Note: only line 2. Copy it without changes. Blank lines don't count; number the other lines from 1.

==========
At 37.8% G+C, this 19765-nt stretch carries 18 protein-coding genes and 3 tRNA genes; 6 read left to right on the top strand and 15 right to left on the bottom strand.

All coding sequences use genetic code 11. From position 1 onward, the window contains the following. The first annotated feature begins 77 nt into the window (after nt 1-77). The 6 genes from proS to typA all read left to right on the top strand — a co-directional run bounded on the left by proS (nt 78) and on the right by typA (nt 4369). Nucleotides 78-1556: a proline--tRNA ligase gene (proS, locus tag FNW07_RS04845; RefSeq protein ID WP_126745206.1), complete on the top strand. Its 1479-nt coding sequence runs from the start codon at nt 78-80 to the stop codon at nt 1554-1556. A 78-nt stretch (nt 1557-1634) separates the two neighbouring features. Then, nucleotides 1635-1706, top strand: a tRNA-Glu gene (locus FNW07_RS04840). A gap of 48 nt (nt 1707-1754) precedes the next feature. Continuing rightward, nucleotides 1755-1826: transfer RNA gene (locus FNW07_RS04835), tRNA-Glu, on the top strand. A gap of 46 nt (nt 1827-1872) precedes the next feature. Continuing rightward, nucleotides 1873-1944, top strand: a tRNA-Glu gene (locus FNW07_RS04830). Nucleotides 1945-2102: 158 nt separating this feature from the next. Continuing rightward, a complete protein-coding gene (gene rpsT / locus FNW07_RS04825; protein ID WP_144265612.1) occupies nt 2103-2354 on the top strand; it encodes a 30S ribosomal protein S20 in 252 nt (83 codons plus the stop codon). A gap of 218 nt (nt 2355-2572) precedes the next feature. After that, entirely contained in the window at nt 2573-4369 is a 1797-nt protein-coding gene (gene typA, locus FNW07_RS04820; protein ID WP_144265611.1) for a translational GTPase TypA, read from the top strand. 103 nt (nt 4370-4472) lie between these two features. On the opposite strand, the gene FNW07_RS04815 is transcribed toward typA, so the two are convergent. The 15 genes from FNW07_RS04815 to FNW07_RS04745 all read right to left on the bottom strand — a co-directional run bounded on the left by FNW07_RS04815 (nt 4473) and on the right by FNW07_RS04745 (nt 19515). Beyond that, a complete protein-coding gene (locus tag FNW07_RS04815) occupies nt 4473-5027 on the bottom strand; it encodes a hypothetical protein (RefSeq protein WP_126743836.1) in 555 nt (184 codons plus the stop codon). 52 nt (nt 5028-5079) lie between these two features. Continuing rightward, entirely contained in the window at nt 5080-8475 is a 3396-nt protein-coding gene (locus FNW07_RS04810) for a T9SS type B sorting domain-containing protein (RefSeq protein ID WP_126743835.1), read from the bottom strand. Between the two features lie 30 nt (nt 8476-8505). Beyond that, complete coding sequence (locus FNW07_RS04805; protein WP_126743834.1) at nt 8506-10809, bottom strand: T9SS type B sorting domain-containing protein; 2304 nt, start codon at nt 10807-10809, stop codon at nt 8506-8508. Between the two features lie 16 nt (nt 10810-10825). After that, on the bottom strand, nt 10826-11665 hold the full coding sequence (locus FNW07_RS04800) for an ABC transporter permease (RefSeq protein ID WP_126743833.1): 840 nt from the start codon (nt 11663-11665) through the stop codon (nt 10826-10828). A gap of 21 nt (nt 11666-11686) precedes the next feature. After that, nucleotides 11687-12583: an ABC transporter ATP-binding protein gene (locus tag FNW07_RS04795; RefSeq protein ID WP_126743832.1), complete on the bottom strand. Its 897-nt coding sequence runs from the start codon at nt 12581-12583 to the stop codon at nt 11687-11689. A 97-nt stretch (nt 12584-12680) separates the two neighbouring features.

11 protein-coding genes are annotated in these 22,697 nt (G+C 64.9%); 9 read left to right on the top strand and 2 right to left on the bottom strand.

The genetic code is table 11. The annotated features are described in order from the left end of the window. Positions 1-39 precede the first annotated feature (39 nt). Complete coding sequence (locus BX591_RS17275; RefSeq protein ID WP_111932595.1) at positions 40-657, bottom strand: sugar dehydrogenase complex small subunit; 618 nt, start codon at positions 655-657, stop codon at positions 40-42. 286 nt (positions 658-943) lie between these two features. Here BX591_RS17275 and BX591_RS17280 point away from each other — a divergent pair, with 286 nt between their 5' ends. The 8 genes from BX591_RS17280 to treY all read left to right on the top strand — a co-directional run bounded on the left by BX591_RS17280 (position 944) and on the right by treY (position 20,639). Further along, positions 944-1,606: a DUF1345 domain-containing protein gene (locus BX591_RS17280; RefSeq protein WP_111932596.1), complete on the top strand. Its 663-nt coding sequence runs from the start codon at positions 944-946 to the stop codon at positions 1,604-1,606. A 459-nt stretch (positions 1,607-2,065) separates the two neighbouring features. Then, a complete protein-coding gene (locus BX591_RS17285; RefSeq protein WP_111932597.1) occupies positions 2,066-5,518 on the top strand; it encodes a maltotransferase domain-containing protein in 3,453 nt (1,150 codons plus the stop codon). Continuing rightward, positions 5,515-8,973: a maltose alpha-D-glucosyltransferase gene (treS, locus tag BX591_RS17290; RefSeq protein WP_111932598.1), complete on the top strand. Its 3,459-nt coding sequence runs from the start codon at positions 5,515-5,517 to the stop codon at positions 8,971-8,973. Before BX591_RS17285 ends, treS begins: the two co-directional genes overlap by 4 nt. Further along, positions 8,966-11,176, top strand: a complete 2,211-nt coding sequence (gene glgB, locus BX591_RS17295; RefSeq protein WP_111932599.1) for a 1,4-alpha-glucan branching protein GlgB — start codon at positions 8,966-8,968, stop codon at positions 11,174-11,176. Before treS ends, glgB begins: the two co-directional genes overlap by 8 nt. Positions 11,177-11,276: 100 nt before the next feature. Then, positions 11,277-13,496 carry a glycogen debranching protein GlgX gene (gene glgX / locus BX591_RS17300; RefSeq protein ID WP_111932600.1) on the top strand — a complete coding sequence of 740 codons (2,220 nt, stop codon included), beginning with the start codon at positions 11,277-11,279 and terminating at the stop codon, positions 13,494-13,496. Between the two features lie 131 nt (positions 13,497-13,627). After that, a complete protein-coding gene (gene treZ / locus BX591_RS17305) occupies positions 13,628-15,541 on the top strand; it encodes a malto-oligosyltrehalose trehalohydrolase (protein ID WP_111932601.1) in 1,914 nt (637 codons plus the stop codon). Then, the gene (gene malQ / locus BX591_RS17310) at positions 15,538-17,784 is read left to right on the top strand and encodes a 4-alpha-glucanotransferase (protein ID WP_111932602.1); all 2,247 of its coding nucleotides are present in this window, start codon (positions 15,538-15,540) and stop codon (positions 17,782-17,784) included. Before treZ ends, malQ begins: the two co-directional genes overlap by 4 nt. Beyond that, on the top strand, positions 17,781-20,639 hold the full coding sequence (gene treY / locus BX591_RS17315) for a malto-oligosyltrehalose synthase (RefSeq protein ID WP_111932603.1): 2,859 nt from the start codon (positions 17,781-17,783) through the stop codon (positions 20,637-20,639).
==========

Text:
All coding sequences use genetic code 11. From position 1 onward, the window contains the following. The first annotated feature begins 77 nt into the window (after nt 1-77). The 6 genes from proS to typA all read left to right on the top strand — a co-directional run bounded on the left by proS (nt 78) and on the right by typA (nt 4369). Nucleotides 78-1556: a proline--tRNA ligase gene (proS, locus tag FNW07_RS04845; RefSeq protein ID WP_126745206.1), complete on the top strand. Its 1479-nt coding sequence runs from the start codon at nt 78-80 to the stop codon at nt 1554-1556. A 78-nt stretch (nt 1557-1634) separates the two neighbouring features. Then, nucleotides 1635-1706, top strand: a tRNA-Glu gene (locus FNW07_RS04840). A gap of 48 nt (nt 1707-1754) precedes the next feature. Continuing rightward, nucleotides 1755-1826: transfer RNA gene (locus FNW07_RS04835), tRNA-Glu, on the top strand. A gap of 46 nt (nt 1827-1872) precedes the next feature. Continuing rightward, nucleotides 1873-1944, top strand: a tRNA-Glu gene (locus FNW07_RS04830). Nucleotides 1945-2102: 158 nt separating this feature from the next. Continuing rightward, a complete protein-coding gene (gene rpsT / locus FNW07_RS04825; protein ID WP_144265612.1) occupies nt 2103-2354 on the top strand; it encodes a 30S ribosomal protein S20 in 252 nt (83 codons plus the stop codon). A gap of 218 nt (nt 2355-2572) precedes the next feature. After that, entirely contained in the window at nt 2573-4369 is a 1797-nt protein-coding gene (gene typA, locus FNW07_RS04820; protein ID WP_144265611.1) for a translational GTPase TypA, read from the top strand. 103 nt (nt 4370-4472) lie between these two features. On the opposite strand, the gene FNW07_RS04815 is transcribed toward typA, so the two are convergent. The 15 genes from FNW07_RS04815 to FNW07_RS04745 all read right to left on the bottom strand — a co-directional run bounded on the left by FNW07_RS04815 (nt 4473) and on the right by FNW07_RS04745 (nt 19515). Beyond that, a complete protein-coding gene (locus tag FNW07_RS04815) occupies nt 4473-5027 on the bottom strand; it encodes a hypothetical protein (RefSeq protein WP_126743836.1) in 555 nt (184 codons plus the stop codon). 52 nt (nt 5028-5079) lie between these two features. Continuing rightward, entirely contained in the window at nt 5080-8475 is a 3396-nt protein-coding gene (locus FNW07_RS04810) for a T9SS type B sorting domain-containing protein (RefSeq protein ID WP_126743835.1), read from the bottom strand. Between the two features lie 30 nt (nt 8476-8505). Beyond that, complete coding sequence (locus FNW07_RS04805; protein WP_126743834.1) at nt 8506-10809, bottom strand: T9SS type B sorting domain-containing protein; 2304 nt, start codon at nt 10807-10809, stop codon at nt 8506-8508. Between the two features lie 16 nt (nt 10810-10825). After that, on the bottom strand, nt 10826-11665 hold the full coding sequence (locus FNW07_RS04800) for an ABC transporter permease (RefSeq protein ID WP_126743833.1): 840 nt from the start codon (nt 11663-11665) through the stop codon (nt 10826-10828). A gap of 21 nt (nt 11666-11686) precedes the next feature. After that, nucleotides 11687-12583: an ABC transporter ATP-binding protein gene (locus tag FNW07_RS04795; RefSeq protein ID WP_126743832.1), complete on the bottom strand. Its 897-nt coding sequence runs from the start codon at nt 12581-12583 to the stop codon at nt 11687-11689. A 97-nt stretch (nt 12584-12680) separates the two neighbouring features.